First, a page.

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History of the convention balloon drop

The Republican National Convention came to a close this week with a cascade of balloons -- 125,000 of them -- raining down around the hall at Quicken Loans Arena. It's a tradition that dates back several decades, reports CBS News correspondent Vinita Nair.

Balloons fell at the 1932 Republican meeting, when Dwight Eisenhower received his second nomination in 1956 and at convention after convention since.

Trump happy with Republican convention 41:10

Treb Hining has orchestrated every balloon drop for the Republicans since 1988. He spoke with CBS News in 1996.

"Fireworks are great, confetti is wonderful and everything, but balloons - there's something about them that just raises that goose bump and gives you that spirit of mom and apple pie and America," Hining said.

While the drop may seem easy, a lot can go wrong. President Carter's second convention was marred by what one CBS News reporter later dubbed "the horror of 1980" -- a balloon drop malfunction that quickly became the talk of the convention.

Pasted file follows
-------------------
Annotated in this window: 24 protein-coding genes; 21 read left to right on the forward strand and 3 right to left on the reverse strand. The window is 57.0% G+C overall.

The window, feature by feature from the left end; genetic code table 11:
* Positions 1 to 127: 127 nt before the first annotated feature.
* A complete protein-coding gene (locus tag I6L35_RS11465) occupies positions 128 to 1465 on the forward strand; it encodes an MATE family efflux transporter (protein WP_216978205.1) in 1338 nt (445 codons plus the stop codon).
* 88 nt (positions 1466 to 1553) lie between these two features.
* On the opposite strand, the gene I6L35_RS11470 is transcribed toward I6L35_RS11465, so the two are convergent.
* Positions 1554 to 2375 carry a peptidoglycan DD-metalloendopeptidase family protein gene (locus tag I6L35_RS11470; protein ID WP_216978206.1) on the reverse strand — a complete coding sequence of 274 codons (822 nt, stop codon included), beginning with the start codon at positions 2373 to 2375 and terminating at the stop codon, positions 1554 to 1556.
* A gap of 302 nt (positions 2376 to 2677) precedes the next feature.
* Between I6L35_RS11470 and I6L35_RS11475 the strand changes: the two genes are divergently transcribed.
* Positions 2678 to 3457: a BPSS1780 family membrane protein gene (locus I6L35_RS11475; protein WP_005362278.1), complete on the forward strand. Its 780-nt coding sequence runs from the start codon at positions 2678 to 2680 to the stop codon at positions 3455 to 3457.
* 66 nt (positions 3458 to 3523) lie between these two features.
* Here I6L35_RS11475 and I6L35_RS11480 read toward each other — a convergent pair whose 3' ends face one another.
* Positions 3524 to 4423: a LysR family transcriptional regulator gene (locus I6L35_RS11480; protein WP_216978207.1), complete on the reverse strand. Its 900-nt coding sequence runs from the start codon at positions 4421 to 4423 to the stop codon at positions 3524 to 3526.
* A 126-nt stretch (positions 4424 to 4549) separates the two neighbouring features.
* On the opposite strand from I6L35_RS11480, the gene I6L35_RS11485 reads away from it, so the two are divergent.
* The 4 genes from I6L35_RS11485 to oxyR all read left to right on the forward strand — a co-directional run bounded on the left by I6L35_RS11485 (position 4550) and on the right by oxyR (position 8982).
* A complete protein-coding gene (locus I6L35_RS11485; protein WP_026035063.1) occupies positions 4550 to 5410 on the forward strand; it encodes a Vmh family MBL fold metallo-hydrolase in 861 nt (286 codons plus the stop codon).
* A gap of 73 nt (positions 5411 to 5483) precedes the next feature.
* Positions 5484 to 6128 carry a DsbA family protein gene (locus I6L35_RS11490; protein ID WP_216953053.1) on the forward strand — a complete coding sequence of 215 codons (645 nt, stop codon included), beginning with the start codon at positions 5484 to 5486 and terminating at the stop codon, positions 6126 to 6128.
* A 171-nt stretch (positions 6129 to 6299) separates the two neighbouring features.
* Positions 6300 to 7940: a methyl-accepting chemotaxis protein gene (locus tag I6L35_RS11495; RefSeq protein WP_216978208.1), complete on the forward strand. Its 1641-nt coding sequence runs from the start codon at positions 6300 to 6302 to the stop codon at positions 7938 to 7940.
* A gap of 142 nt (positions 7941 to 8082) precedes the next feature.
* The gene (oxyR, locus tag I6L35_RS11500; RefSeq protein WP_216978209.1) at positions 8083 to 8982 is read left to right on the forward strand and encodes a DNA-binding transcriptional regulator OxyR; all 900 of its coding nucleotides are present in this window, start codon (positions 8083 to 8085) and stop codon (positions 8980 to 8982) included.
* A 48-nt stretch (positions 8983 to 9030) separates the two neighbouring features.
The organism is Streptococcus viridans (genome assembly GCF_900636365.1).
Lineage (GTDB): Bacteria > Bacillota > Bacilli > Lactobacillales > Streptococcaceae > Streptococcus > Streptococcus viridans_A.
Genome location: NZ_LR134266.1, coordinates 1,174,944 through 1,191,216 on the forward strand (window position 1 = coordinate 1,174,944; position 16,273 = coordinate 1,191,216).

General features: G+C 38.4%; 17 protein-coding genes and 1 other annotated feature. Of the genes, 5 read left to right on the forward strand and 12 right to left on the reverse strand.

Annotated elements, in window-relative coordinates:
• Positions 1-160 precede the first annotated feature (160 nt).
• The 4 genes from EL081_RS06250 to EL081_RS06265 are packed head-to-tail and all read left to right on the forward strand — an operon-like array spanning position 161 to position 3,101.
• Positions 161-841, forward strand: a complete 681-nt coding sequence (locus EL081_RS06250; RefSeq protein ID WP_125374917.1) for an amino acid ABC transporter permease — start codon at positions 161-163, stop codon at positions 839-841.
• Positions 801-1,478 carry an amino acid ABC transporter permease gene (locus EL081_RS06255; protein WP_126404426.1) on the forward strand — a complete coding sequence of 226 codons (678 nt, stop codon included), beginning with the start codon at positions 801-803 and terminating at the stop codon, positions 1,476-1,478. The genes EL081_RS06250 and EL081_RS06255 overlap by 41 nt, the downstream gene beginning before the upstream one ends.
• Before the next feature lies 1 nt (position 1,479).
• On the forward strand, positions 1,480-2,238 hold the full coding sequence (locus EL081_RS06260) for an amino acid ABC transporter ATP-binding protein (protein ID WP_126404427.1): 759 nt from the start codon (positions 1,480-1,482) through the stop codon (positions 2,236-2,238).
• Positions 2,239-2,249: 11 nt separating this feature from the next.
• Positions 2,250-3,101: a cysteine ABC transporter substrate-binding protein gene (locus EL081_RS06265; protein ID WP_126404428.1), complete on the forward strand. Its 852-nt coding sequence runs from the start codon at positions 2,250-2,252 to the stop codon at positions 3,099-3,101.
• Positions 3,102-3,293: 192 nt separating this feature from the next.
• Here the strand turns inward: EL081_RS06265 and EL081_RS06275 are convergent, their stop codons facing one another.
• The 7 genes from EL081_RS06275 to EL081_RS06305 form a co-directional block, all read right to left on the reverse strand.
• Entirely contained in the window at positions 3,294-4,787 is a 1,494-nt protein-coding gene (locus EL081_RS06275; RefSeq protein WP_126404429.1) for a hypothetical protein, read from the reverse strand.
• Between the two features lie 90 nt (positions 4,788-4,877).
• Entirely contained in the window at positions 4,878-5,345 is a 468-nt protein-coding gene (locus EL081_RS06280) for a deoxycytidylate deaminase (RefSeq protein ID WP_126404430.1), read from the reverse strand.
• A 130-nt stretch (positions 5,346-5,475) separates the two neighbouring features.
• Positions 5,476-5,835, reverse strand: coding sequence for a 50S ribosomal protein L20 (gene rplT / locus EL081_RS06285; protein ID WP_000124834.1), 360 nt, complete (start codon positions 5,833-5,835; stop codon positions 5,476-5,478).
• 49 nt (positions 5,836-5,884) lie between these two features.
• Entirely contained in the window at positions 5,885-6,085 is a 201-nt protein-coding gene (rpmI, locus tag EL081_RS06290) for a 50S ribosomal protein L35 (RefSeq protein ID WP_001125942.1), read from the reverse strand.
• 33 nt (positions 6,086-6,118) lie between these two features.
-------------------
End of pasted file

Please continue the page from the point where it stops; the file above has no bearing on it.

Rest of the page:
"The biggest story in the hall at the moment, the one getting the most attention, is the fact that they cannot get the balloons down from the ceiling," said Dan Rather.

And when they did fall, they poured on some unlucky delegates. A similar snafu occurred at the 2004 convention, when balloons merely trickled out after John Kerry's acceptance speech.

So while the candidates may change with each passing election, when it comes to conventions, it seems balloons are forever.

But perhaps because of their complicated history with balloons, Democrats aren't quite as consistent with it. They didn't follow the tradition in 1984, 1988 or during President Obama's two nominations -- the convention was outside in 2008 and moved inside at the last minute in 2012.

But delegates can expect them at this year's Democratic convention.

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